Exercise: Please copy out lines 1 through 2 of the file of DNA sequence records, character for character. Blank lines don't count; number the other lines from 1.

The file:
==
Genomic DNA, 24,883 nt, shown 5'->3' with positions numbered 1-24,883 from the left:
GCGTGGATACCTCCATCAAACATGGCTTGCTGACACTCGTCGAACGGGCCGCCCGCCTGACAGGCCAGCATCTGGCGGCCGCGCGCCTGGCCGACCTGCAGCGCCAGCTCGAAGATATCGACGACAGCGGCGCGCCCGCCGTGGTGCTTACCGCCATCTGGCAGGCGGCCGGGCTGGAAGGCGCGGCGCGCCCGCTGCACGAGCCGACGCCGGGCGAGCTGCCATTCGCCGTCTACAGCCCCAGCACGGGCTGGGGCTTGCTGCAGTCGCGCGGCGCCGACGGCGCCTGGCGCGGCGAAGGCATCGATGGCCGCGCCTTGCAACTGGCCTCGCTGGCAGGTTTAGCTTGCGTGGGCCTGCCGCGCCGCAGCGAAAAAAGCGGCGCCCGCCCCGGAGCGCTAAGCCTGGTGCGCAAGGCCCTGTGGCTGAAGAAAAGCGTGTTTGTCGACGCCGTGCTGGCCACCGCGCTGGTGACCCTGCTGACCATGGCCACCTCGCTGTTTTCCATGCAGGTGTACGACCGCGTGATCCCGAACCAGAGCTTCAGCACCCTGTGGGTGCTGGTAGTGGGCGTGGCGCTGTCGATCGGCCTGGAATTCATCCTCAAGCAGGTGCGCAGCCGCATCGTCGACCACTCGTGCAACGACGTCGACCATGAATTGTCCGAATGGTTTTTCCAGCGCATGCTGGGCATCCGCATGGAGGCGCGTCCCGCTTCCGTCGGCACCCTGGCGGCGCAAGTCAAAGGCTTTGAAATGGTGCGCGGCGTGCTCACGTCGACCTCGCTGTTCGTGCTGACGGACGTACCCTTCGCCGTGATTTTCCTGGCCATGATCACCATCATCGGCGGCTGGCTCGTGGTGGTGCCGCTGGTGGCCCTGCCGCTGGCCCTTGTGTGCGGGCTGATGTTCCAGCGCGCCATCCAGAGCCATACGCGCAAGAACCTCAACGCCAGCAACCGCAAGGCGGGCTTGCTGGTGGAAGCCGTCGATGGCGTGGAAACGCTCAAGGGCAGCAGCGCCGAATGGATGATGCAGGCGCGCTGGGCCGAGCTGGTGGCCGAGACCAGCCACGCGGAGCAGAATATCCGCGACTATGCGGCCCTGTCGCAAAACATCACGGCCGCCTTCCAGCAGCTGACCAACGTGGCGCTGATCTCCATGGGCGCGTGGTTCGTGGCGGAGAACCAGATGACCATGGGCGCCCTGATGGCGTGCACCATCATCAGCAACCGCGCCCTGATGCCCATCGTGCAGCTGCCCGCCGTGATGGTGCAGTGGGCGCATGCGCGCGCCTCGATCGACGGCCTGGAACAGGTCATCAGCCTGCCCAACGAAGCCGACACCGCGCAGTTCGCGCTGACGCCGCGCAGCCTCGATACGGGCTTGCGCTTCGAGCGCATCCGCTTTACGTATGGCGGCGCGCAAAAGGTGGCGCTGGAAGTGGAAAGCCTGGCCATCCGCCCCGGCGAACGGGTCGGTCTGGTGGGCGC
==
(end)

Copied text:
Genomic DNA, 24,883 nt, shown 5'->3' with positions numbered 1-24,883 from the left:
GCGTGGATACCTCCATCAAACATGGCTTGCTGACACTCGTCGAACGGGCCGCCCGCCTGACAGGCCAGCATCTGGCGGCCGCGCGCCTGGCCGACCTGCAGCGCCAGCTCGAAGATATCGACGACAGCGGCGCGCCCGCCGTGGTGCTTACCGCCATCTGGCAGGCGGCCGGGCTGGAAGGCGCGGCGCGCCCGCTGCACGAGCCGACGCCGGGCGAGCTGCCATTCGCCGTCTACAGCCCCAGCACGGGCTGGGGCTTGCTGCAGTCGCGCGGCGCCGACGGCGCCTGGCGCGGCGAAGGCATCGATGGCCGCGCCTTGCAACTGGCCTCGCTGGCAGGTTTAGCTTGCGTGGGCCTGCCGCGCCGCAGCGAAAAAAGCGGCGCCCGCCCCGGAGCGCTAAGCCTGGTGCGCAAGGCCCTGTGGCTGAAGAAAAGCGTGTTTGTCGACGCCGTGCTGGCCACCGCGCTGGTGACCCTGCTGACCATGGCCACCTCGCTGTTTTCCATGCAGGTGTACGACCGCGTGATCCCGAACCAGAGCTTCAGCACCCTGTGGGTGCTGGTAGTGGGCGTGGCGCTGTCGATCGGCCTGGAATTCATCCTCAAGCAGGTGCGCAGCCGCATCGTCGACCACTCGTGCAACGACGTCGACCATGAATTGTCCGAATGGTTTTTCCAGCGCATGCTGGGCATCCGCATGGAGGCGCGTCCCGCTTCCGTCGGCACCCTGGCGGCGCAAGTCAAAGGCTTTGAAATGGTGCGCGGCGTGCTCACGTCGACCTCGCTGTTCGTGCTGACGGACGTACCCTTCGCCGTGATTTTCCTGGCCATGATCACCATCATCGGCGGCTGGCTCGTGGTGGTGCCGCTGGTGGCCCTGCCGCTGGCCCTTGTGTGCGGGCTGATGTTCCAGCGCGCCATCCAGAGCCATACGCGCAAGAACCTCAACGCCAGCAACCGCAAGGCGGGCTTGCTGGTGGAAGCCGTCGATGGCGTGGAAACGCTCAAGGGCAGCAGCGCCGAATGGATGATGCAGGCGCGCTGGGCCGAGCTGGTGGCCGAGACCAGCCACGCGGAGCAGAATATCCGCGACTATGCGGCCCTGTCGCAAAACATCACGGCCGCCTTCCAGCAGCTGACCAACGTGGCGCTGATCTCCATGGGCGCGTGGTTCGTGGCGGAGAACCAGATGACCATGGGCGCCCTGATGGCGTGCACCATCATCAGCAACCGCGCCCTGATGCCCATCGTGCAGCTGCCCGCCGTGATGGTGCAGTGGGCGCATGCGCGCGCCTCGATCGACGGCCTGGAACAGGTCATCAGCCTGCCCAACGAAGCCGACACCGCGCAGTTCGCGCTGACGCCGCGCAGCCTCGATACGGGCTTGCGCTTCGAGCGCATCCGCTTTACGTATGGCGGCGCGCAAAAGGTGGCGCTGGAAGTGGAAAGCCTGGCCATCCGCCCCGGCGAACGGGTCGGTCTGGTGGGCGC